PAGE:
I'm new to a lot of this stuff. I had gathered that green screen worked better with video and blue screen worked better with film. If RED is digital but looks like film, will one be a better choice then the other or will both work well?
Sorry about the subject title, a bit corny, but this post just called out for it.
I was involved in a green screen test that worked awesome. We shot a guy with long, fuzzy, blonde hair on a green screen. We exported a still as a 4K dpx file through RedAlert. In Shake, after just one click to select the key color, we had an awesome key that really didn't get any better the more we played with it.
Typically, blonde people on a green screen is discouraged, but in this case, we had a great success.
I think that the big difference maker was the fact that we were dealing with 4:4:4 images at 4k. We compared the results we could get after converting the file to ProRes and it was very obvious that the ProRes 4:2:2 compression was much more difficult to key. It still worked, but you had to work with it to get good results.
So I would say that green was good. Anyone tried keying off of blue?
The the current build, there has been quite a bit of noise in the blue channel when compared with the other channels in some circumstances. So that would leave me to believe that green would key better than blue. We'll have to see if there are changes in build 16 once it's released.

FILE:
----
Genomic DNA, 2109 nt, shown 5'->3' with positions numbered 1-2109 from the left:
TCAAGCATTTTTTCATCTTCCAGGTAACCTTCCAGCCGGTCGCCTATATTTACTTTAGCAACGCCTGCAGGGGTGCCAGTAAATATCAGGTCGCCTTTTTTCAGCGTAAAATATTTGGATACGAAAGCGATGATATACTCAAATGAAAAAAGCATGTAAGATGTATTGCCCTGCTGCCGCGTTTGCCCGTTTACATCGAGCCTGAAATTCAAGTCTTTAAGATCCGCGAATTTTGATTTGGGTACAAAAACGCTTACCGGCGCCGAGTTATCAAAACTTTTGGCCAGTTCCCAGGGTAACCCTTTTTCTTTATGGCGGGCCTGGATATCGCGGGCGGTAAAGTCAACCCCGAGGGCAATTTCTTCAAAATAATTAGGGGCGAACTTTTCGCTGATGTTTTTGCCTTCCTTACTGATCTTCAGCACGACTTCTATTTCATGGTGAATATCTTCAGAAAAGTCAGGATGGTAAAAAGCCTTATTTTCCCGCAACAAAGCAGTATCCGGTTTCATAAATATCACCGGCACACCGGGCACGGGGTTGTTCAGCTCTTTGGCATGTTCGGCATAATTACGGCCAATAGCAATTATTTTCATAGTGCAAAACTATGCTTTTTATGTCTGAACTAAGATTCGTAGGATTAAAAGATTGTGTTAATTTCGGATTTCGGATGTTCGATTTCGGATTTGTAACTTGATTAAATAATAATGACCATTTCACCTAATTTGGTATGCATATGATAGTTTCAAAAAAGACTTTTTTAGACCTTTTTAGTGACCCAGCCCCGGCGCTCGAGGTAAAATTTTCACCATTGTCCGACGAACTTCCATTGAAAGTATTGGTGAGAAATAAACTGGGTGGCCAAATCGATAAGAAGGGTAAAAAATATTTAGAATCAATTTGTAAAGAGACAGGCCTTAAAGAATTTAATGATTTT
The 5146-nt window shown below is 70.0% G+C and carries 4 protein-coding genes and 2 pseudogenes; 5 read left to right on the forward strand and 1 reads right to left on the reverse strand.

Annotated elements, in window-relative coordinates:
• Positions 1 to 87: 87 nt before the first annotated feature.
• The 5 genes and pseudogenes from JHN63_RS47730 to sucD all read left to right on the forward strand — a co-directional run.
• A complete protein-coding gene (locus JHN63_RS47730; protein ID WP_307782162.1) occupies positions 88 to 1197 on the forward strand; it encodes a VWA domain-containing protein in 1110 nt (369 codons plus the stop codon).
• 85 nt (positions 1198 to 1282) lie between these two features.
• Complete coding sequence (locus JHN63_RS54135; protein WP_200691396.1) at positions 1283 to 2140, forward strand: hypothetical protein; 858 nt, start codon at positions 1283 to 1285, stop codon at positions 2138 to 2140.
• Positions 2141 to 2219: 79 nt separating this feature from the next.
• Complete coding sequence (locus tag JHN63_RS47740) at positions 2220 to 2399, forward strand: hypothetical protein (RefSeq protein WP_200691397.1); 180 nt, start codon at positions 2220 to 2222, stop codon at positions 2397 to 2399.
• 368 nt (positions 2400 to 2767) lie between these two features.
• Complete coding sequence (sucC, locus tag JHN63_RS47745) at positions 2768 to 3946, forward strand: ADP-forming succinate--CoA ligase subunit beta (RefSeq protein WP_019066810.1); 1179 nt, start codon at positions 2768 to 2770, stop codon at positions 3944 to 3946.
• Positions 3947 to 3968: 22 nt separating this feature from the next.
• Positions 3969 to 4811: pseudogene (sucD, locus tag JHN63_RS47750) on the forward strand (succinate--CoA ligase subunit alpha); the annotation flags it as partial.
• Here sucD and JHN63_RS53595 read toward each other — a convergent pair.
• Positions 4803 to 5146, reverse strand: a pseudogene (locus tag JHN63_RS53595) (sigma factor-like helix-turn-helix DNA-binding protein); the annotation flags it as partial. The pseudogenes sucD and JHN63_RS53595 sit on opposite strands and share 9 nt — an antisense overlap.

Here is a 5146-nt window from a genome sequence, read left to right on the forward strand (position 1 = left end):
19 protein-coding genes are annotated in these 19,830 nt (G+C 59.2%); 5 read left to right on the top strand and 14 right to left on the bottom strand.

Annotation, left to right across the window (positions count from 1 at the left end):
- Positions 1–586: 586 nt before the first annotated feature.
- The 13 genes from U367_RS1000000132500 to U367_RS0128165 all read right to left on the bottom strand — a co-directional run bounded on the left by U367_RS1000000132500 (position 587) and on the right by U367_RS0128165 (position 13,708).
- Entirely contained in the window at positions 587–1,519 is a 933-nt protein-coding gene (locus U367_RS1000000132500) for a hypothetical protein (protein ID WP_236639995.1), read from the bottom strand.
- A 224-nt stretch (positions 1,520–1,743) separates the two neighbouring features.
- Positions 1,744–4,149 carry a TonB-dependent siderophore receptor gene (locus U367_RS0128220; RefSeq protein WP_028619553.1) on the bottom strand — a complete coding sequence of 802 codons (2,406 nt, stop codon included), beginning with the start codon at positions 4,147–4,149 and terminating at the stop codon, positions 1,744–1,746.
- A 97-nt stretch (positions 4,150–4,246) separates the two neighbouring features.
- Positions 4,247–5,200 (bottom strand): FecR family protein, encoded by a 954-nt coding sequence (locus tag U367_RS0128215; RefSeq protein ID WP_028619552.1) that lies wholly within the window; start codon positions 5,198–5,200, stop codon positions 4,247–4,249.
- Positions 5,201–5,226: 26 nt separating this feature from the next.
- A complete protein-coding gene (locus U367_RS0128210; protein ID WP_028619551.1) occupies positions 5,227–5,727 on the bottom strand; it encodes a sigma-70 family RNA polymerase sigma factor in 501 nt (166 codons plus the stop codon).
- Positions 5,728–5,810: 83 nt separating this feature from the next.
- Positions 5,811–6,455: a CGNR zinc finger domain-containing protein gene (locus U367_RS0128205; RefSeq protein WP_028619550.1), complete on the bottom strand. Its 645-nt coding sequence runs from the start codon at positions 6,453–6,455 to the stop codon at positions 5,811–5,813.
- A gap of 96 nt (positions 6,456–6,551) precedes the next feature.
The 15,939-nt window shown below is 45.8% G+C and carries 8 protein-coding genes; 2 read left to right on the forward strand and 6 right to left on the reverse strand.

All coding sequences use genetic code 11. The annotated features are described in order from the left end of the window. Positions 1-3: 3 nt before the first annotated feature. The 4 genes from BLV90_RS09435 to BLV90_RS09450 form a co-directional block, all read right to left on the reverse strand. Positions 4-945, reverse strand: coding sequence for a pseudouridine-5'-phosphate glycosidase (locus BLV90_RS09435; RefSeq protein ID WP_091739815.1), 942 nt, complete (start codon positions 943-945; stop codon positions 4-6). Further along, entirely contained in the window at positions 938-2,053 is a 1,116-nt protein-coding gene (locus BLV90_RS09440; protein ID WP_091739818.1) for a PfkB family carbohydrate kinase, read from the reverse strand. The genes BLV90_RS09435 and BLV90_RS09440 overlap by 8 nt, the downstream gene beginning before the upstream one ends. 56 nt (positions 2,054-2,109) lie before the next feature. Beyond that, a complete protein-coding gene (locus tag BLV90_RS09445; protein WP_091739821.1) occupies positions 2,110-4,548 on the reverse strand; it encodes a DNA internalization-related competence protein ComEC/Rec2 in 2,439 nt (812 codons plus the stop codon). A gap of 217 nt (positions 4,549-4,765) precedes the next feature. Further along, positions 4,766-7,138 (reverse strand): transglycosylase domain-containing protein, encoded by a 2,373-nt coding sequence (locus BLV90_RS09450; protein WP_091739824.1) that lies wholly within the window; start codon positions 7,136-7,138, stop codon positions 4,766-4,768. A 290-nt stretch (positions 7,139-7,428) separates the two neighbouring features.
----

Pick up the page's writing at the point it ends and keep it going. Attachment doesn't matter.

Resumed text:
The Bayer pattern has twice as many green photosites as compared to blue and red. So, the de-Bayering process has more original image information to work with when reconstructing green.
Even if Graeme's algorithms do a very good job on reconstructing any color, I'd say green is your best bet. In particular when shooting under Tungsten lighting, since blue get's the least amount of energy and tends to get noisy.
Director of the Institute of Media Research (IMF) at Braunschweig University of Arts
Green is the best, and be sure to light with daylight balanced light for best results. However Blue does work well also.
We are just completing a green-screen music video shot on RED which was lit with tungsten lighting - at first the key was looking pretty bad, but experimenting with different processing settings from the RAW yielded a very good key in the end.